Happy bankers?

Canary Wharf3London bankers have seen a substantial jump in bonuses this year – but there are high levels of unhappiness with the value.

An average of 38% of bankers from eight banks studied said they were not happy with the amount. gathered bonus details from bankers who voluntarily entered their numbers into the firm’s platform.

An average of 28% of bankers said they were happy with their bonuses, while an average of 33% said they were unsure.

The level of bonuses were: associate £50,000 (€65,490); vice president £110,000; director £93,000; managing director £156,000.

Jefferies had the highest amount of happy bankers, at 40%. Bank of America Merrill Lynch (BAML) had the highest amount of bankers saying they were not happy with their bonuses, at 45%.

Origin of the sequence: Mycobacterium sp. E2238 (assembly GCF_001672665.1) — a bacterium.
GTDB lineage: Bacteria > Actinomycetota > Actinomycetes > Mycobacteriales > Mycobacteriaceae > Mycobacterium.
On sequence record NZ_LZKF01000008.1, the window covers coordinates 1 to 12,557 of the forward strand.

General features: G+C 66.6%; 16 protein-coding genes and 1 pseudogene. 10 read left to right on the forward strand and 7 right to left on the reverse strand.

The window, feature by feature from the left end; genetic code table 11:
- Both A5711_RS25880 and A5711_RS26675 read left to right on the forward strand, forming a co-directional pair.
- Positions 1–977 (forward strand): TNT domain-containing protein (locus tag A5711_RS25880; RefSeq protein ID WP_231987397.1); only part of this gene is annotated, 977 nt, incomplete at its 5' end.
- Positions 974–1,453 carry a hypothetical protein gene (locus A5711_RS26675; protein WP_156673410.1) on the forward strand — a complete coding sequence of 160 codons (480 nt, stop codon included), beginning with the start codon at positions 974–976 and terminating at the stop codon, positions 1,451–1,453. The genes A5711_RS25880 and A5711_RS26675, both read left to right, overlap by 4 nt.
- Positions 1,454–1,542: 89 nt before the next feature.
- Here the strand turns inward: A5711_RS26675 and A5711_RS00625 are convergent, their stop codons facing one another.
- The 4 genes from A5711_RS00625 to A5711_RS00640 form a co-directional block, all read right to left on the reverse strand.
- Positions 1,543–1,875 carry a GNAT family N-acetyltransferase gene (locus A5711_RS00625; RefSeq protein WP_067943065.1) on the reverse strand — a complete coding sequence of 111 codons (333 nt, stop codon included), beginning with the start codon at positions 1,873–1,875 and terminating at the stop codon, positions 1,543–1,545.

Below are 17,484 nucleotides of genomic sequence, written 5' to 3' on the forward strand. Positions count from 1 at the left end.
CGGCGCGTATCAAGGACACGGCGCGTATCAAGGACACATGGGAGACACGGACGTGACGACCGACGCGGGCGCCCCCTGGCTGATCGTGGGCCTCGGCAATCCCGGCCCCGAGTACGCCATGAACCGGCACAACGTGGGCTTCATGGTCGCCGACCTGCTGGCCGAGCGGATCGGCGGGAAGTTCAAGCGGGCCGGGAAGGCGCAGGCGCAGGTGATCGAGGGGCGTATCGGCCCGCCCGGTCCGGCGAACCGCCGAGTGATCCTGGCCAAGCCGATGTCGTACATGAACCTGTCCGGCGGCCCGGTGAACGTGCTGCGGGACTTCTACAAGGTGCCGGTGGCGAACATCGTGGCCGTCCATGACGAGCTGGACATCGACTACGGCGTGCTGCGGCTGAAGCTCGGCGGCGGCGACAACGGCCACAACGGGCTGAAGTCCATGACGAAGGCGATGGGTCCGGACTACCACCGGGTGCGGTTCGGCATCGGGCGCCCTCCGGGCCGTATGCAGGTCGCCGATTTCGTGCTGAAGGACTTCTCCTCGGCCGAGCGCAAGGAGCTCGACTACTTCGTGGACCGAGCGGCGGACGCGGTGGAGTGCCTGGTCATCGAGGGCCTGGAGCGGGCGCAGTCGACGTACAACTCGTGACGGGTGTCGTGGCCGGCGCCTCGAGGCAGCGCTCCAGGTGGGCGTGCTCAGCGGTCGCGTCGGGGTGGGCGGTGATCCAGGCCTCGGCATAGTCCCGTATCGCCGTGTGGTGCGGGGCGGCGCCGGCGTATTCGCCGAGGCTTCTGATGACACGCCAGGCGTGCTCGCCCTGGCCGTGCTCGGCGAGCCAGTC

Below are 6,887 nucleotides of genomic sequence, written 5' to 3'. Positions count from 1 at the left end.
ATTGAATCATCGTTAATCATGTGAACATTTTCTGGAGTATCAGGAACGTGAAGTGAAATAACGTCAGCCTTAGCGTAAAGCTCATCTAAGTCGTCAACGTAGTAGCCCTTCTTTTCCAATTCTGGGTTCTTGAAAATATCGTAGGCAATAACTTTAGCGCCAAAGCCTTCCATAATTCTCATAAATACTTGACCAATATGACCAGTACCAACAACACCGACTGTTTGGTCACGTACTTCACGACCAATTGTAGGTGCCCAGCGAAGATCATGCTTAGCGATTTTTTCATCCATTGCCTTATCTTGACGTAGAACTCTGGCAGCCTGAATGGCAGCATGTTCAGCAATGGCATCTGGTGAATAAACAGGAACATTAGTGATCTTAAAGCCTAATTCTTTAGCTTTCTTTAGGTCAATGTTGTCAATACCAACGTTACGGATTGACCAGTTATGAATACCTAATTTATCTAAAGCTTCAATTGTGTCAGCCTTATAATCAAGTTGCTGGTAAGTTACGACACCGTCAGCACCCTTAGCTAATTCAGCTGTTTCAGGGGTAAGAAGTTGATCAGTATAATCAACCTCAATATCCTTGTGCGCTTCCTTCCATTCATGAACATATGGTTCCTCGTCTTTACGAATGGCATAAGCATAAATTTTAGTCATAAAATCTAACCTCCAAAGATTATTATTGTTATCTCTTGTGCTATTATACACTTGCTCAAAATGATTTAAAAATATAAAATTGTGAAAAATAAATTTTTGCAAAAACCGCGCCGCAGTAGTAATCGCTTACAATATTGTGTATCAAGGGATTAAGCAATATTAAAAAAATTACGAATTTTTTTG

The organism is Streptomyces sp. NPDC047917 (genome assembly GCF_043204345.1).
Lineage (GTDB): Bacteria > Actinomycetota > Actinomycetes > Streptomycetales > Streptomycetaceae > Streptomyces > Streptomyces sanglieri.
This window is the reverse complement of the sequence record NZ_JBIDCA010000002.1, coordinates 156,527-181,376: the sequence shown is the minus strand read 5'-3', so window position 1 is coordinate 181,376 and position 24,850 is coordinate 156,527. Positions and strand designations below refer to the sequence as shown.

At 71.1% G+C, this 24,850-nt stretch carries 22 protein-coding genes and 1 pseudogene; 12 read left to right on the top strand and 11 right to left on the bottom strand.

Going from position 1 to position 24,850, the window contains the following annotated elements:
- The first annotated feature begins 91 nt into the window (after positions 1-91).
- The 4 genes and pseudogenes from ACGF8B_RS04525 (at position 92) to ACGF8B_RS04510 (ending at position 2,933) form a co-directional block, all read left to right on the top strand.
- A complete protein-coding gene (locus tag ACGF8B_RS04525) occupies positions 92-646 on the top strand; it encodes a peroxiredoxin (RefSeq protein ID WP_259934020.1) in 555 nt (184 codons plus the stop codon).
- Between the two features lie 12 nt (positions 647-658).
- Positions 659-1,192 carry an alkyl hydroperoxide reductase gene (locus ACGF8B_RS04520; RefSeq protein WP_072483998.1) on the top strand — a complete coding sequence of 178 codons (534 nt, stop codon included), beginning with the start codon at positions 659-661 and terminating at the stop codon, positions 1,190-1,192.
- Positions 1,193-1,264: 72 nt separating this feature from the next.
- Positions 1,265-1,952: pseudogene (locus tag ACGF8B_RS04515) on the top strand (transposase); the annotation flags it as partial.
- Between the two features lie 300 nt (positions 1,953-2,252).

Yet median total compensation – salary and bonus – at Jefferies was substantially lower than at BAML – £200,000 versus £160,000.

A reason for this could be that Jeffries was more transparent about how bonuses were paid, with only 20% – much lower than the other banks – of those at the firm saying they were unsure how to perceive their bonuses.

Alice Leguay, chief operating officer and co-founder of, said: "Lack of transparency in any organisation and its culture when it comes to discussing bonuses has a huge impact on productivity. No matter how much a bank pays its employees, if the process is shrouded in secrecy, the levels of paranoia and suspicion wipe off goodwill earned through higher bonus payments."

Other banks surveyed were Royal Bank of Canada, Citigroup, Morgan Stanley, Credit Suisse, JP Morgan and Goldman Sachs. A total of 1,235 bankers entered their figures.

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